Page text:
Wednesday, July 21, 2010

A Sam Do Style Tea Bowl by Japanese Ceramicist Tosiichi Suzuki

There was a large art festival just down the block last weekend. One was anticipating conversation with one of the artists there, Tosiichi Suzuki. He is a ceramics professor at Yokohama College of Art and Design and specializes in 'Sam Do' (Jap. mi si ma) style. He had a few pieces on display.

This tea bowl is a very clean example of 'Sam Do' style. Although beautiful, this bowl is a bit too 'clean' with very little wabi sabi to value. Japanese potters have always had these problem when trying to recreate classic Korean styles. It has much to do with the mentality of Japanese compared to the mentality of Koreans. It is definitely a social thing and not an ability/ skill thing as there are many mind-bending potters in Japan.

Tosiichi Suzuki discussed his firing technique- 900-950 Degrees gas fired for 10 hours, oxidization firing from 1230 and stopped at 1250. The very clean, almost sterile, feel of this bowl is mainly due to the fact that it is gas fired as opposed to wood fired. Wood firing breathes so much life into the pieces.

The shape, foot, and feel of this bowl seem too perfect as they kick up the sun's rays creating a white heavenly glow.

The flowered lip is the focal point of the bowl. The small stamped flowers fade in and out of the oxidized rim, no two are the same- each one is admired.

Heavenly bowl.



Bret said...

Give me wood fired pottery anyday. Even though they are often "flawed" by the unpredictable fire. The same piece can often be beautiful on one side and on the other side quite hideous. But every once in a while you get that perfect piece that was blessed and shines like a jewel.

Ho Go said...

When I was at my friend Hong Seong-il's studio in Boseong, I kept asking if this or that was woodfired. When he told me they were gas fired, he went on to explain that he could acheive a woodfired look with gas or electric. Perhaps I missed something but I have been fooled many times, both thinking something was woodfired when it was not, and, something gas fired when it was woodfired.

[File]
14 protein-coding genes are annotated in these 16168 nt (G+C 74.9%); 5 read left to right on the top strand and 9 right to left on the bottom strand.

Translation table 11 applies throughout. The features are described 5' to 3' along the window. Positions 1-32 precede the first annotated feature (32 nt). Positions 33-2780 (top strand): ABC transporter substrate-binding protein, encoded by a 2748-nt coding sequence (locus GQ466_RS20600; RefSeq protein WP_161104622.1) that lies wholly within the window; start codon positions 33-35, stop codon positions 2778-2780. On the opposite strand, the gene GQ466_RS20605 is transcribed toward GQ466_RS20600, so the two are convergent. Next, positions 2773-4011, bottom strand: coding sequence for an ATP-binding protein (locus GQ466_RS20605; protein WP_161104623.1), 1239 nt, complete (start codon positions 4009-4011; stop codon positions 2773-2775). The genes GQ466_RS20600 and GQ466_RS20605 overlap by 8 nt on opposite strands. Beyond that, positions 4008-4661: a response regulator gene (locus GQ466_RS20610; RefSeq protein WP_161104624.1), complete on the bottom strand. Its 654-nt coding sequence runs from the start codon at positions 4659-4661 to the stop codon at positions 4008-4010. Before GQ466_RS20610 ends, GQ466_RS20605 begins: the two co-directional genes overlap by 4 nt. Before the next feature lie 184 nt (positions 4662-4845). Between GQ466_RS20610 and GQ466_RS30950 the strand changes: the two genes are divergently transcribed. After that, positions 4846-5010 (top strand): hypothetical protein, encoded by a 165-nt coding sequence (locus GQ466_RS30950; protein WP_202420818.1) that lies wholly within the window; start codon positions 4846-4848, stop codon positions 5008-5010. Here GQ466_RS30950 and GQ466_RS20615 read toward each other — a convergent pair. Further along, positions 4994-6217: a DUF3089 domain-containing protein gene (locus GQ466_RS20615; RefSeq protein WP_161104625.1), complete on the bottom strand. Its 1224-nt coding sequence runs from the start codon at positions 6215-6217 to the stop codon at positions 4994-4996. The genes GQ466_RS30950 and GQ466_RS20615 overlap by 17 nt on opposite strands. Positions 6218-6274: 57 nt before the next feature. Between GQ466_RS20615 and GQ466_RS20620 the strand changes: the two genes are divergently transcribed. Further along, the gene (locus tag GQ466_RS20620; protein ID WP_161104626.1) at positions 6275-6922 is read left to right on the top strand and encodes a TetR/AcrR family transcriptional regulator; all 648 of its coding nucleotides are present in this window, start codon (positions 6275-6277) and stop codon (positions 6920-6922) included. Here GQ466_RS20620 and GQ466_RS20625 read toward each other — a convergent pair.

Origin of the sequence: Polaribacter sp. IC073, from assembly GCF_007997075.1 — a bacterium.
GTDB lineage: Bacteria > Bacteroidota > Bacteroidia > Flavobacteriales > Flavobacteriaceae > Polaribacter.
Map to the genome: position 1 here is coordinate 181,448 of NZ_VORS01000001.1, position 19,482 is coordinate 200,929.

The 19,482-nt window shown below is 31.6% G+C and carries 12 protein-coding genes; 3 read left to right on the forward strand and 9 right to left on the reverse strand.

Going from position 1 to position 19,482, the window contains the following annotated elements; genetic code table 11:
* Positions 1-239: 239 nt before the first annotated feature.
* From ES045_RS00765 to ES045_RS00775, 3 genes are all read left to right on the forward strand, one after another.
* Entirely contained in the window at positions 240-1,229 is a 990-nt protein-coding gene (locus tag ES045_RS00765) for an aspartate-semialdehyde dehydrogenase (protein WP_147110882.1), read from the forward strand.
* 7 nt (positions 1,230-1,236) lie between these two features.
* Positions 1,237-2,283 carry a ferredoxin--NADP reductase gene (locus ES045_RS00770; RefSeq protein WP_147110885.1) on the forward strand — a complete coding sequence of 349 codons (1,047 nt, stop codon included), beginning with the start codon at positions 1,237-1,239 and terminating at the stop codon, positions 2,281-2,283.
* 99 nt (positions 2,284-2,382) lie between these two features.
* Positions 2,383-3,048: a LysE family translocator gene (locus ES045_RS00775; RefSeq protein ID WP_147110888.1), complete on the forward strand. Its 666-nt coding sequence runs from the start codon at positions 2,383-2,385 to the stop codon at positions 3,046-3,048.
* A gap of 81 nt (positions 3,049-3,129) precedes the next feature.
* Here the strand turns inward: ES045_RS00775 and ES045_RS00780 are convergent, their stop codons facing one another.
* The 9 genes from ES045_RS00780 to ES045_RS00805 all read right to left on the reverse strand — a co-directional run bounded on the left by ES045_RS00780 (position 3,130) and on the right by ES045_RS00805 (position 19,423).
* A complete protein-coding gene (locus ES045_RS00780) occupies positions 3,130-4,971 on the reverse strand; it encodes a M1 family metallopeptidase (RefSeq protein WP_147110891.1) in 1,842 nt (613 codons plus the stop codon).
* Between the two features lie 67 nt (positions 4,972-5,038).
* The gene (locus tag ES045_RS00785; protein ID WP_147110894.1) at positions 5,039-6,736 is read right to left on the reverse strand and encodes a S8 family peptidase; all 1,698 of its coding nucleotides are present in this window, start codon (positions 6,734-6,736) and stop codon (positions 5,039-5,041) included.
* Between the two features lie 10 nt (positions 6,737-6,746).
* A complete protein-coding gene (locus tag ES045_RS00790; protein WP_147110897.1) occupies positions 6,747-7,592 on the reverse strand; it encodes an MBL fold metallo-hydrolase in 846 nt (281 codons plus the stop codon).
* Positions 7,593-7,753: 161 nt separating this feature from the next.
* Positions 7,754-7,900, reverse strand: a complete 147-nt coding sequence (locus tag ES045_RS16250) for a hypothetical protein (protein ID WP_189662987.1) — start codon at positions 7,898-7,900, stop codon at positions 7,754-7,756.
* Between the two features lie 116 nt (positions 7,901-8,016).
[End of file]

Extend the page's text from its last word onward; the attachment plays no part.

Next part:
Matt said...


One prefers that perfectly imperfect piece that is blessed and looks like it could surely blend right into a pine grove.


Matt said...

Ho Go,

You bring up a good point. It takes some practice sometimes to differentiate between a master's piece that is wood fired vs gas fired.

Recently Korean potters developed a soda glazing method which replicates quite closely the wood fired look in gas fired pieces.

Check out this post and the interesting commentary that followed on wood vs. gas firing;


Anonymous said...

Though it looks very clean now, from what I can see of the glaze, it may well be a very different bowl after a few years of use. Karatsu bowls are similar, even the wood fired ones. If you see any of Nakazato Shigetoshi's work you'll see this clean look even in his wood fired work. But, the work is designed with the process of using it in mind, and to improve with that use. I'll bet that even Kizaemon wasn't nearly as impressive when it was new.